Swedish Cherry Hill Transportation Ambassador

Swedish Medical Center Cherry Hill would like to introduce the new Campus Transportation Ambassador, Aron Garavaglia to the Squire Park Community. The main purpose of the new position is to help anyone in the community (residents and non-residents) with any parking/commuting questions and challenges that arise. Aron will be spending a lot of time observing traffic and parking patterns in the residential streets surrounding Swedish Cherry Hill. Soon the program will have a dedicated helpline, which anyone can call at any time to have their issues addressed. Swedish is in the process of obtaining an electric vehicle, which Aron will use to patrol the streets and eventually enforce a campus wide parking policy. Aron is excited to be a part of the "Good Neighbor" mentality[sic] and looks forward to being an integral part of the community. Aron can be reached at 206-491-9657 or Look for information regarding the Transpiration Ambassador Helpline in the near future.


Is There A Way To Reduce Commuter Traffic To Our Neighborhood?

On January 10, hear a presentation from a Seattle Department of Transportation representative regarding the Residential Parking Zone (RPZ) surrounding the Swedish/Sabey campus.  RPZ #2 limits on-street parking during the day to two hours.  Affected streets include parts of north-south streets from 15th Avenue to 21st Avenue, and parts of east west streets from Fir Street to Spring Street. For a map and details on the RPZ, see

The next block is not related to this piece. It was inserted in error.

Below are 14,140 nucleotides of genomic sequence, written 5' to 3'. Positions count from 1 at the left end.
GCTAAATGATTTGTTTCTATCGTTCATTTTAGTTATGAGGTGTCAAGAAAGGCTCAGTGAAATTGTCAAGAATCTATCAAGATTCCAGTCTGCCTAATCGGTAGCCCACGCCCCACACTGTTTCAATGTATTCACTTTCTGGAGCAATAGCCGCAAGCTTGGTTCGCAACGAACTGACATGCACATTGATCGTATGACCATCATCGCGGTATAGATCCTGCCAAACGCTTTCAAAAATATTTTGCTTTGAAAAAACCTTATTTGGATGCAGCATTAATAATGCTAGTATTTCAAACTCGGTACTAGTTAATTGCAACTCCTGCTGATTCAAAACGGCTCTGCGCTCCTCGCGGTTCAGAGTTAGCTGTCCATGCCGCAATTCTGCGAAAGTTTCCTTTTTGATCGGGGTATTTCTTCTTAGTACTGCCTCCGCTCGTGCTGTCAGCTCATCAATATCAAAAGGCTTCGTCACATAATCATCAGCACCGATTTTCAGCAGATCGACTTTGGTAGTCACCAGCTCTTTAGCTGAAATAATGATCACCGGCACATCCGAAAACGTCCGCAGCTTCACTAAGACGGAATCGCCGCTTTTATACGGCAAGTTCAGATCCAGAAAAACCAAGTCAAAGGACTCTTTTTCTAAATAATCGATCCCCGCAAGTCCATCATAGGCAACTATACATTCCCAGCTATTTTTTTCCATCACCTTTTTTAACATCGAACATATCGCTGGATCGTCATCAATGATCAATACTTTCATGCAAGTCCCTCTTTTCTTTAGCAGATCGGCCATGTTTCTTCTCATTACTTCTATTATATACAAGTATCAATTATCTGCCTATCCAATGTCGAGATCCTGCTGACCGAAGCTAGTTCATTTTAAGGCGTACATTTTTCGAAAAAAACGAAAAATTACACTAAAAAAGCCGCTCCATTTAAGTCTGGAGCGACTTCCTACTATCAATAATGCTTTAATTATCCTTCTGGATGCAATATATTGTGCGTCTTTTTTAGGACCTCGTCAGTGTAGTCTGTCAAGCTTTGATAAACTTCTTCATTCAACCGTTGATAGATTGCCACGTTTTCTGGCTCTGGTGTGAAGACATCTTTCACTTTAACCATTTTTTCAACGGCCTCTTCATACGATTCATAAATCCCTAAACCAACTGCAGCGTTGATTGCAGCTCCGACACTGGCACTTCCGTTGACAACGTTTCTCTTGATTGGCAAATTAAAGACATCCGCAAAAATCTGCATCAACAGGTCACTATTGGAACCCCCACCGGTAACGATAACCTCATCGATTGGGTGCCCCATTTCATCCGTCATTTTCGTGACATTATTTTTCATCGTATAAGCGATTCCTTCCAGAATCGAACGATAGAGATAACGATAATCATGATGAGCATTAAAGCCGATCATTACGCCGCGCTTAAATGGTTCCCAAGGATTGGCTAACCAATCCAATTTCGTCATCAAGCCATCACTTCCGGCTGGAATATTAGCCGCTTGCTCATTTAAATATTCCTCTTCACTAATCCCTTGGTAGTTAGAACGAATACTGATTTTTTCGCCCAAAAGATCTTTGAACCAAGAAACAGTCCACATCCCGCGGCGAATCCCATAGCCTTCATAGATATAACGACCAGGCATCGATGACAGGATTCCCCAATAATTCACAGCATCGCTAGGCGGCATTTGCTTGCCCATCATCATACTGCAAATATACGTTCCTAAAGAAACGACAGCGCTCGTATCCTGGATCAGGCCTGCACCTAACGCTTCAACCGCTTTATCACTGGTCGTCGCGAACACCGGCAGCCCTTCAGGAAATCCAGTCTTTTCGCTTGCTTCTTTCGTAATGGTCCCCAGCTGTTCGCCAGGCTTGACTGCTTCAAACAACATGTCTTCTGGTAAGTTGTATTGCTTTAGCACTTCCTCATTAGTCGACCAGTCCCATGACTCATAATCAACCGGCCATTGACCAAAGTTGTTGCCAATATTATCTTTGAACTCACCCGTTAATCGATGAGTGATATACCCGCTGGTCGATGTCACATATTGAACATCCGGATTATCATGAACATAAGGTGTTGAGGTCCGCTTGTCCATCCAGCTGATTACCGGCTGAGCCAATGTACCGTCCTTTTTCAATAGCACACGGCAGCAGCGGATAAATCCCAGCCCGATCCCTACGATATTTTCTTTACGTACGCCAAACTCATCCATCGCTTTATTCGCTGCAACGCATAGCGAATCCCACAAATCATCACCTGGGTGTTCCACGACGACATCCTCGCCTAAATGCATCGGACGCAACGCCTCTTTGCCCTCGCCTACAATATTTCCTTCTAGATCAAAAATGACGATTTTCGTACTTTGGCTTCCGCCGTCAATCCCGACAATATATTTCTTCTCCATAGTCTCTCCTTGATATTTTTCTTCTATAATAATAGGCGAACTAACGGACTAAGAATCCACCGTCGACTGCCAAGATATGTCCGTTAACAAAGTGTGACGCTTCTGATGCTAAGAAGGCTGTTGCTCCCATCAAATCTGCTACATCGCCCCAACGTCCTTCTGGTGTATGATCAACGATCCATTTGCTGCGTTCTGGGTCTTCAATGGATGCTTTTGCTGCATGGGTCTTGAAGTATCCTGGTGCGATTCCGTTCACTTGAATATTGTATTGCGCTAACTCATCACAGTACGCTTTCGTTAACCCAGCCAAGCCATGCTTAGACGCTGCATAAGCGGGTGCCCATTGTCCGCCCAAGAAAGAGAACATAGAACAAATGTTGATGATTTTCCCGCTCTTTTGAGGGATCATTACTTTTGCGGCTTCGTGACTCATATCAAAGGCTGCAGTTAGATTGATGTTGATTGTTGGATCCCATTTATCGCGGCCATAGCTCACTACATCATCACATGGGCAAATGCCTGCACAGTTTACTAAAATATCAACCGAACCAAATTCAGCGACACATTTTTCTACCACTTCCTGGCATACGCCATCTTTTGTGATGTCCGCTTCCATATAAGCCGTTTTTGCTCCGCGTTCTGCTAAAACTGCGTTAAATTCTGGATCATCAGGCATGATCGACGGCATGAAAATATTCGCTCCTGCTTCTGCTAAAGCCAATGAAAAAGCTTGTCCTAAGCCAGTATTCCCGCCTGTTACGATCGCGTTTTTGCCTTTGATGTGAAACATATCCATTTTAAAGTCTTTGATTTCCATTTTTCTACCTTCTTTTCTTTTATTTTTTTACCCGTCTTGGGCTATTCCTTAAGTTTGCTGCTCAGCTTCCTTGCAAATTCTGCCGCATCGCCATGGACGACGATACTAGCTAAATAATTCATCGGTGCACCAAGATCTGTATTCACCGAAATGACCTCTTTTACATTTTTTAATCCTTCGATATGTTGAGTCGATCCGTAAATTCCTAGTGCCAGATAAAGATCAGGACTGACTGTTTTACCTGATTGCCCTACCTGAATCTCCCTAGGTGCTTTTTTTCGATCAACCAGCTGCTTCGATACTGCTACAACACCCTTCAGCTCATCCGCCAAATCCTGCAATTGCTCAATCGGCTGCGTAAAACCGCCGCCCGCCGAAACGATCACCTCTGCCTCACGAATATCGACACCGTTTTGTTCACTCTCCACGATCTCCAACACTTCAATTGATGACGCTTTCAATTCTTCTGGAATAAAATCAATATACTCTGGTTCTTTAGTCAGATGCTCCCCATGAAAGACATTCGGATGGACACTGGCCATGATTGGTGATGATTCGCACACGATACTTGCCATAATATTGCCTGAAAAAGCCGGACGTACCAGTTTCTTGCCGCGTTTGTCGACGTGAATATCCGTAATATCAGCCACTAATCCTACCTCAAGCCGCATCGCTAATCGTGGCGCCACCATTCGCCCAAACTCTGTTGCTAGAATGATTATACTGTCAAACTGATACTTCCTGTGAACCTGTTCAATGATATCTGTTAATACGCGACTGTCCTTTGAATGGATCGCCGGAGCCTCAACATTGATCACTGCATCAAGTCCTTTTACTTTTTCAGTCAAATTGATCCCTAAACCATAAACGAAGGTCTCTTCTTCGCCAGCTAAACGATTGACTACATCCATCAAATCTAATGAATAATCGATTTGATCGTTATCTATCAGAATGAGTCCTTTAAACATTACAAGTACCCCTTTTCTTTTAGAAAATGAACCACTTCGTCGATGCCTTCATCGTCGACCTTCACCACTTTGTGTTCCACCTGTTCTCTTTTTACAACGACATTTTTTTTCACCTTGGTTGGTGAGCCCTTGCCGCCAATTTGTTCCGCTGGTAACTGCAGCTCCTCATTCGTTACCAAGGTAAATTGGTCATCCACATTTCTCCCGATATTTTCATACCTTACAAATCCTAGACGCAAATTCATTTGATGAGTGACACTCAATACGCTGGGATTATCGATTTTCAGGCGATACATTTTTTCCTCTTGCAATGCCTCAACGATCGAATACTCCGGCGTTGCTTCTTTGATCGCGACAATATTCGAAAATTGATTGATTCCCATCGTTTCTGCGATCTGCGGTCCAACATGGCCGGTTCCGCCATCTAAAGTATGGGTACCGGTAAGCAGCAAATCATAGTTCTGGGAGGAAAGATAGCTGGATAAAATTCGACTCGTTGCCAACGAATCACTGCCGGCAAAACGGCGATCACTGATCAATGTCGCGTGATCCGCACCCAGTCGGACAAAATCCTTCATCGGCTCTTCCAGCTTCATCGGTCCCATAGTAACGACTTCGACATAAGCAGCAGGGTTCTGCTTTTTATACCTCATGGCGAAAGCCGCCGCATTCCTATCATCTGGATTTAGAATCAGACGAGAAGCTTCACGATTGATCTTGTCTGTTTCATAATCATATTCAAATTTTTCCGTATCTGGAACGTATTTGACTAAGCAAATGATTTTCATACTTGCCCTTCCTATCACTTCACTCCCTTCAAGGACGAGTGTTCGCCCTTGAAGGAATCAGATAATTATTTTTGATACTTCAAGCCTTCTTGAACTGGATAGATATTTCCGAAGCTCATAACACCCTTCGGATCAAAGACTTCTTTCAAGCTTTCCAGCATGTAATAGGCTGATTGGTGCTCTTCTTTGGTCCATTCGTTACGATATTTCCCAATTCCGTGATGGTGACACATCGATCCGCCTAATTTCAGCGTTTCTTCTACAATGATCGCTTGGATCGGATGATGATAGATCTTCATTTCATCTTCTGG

The intent of the RPZ is to discourage commuters to the Swedish/Sabey campus from parking on neighborhood streets.  City policy is to discourage single occupancy vehicle (SOV) commuting to all institutions, including Swedish/Sabey.  One of the ways this is done is to limit the amount of garage parking that can be provided, and to require minimum parking rates.  However, since Squire Park has a supply, free on-street parking may be an alternative choice for some commuters.  The expectation of the City is that, by limiting parking to two hours, those who might otherwise take advantage of free on-street parking are discouraged from doing so.

The question neighbors are asking is whether or not the current policies of RPZ 2 are effective. Many neighbors see apparent Swedish/Sabey commuters parking and later, in two hours or so, returning to "rub the chalk off" their tires, or to move their cars.  Others, just outside the boundaries of Zone 2, feel that the effect of the RPZ is to increase the number of commuters driving to and parking on their residential streets.

Is it possible that the current parking time limit --- two hours from morning to afternoon ---could be changed?  Is expanding the boundaries of Zone 2 appropriate or possible?  What other questions do you have about the policies of the RPZ program? Come to the January meeting to talk about that.



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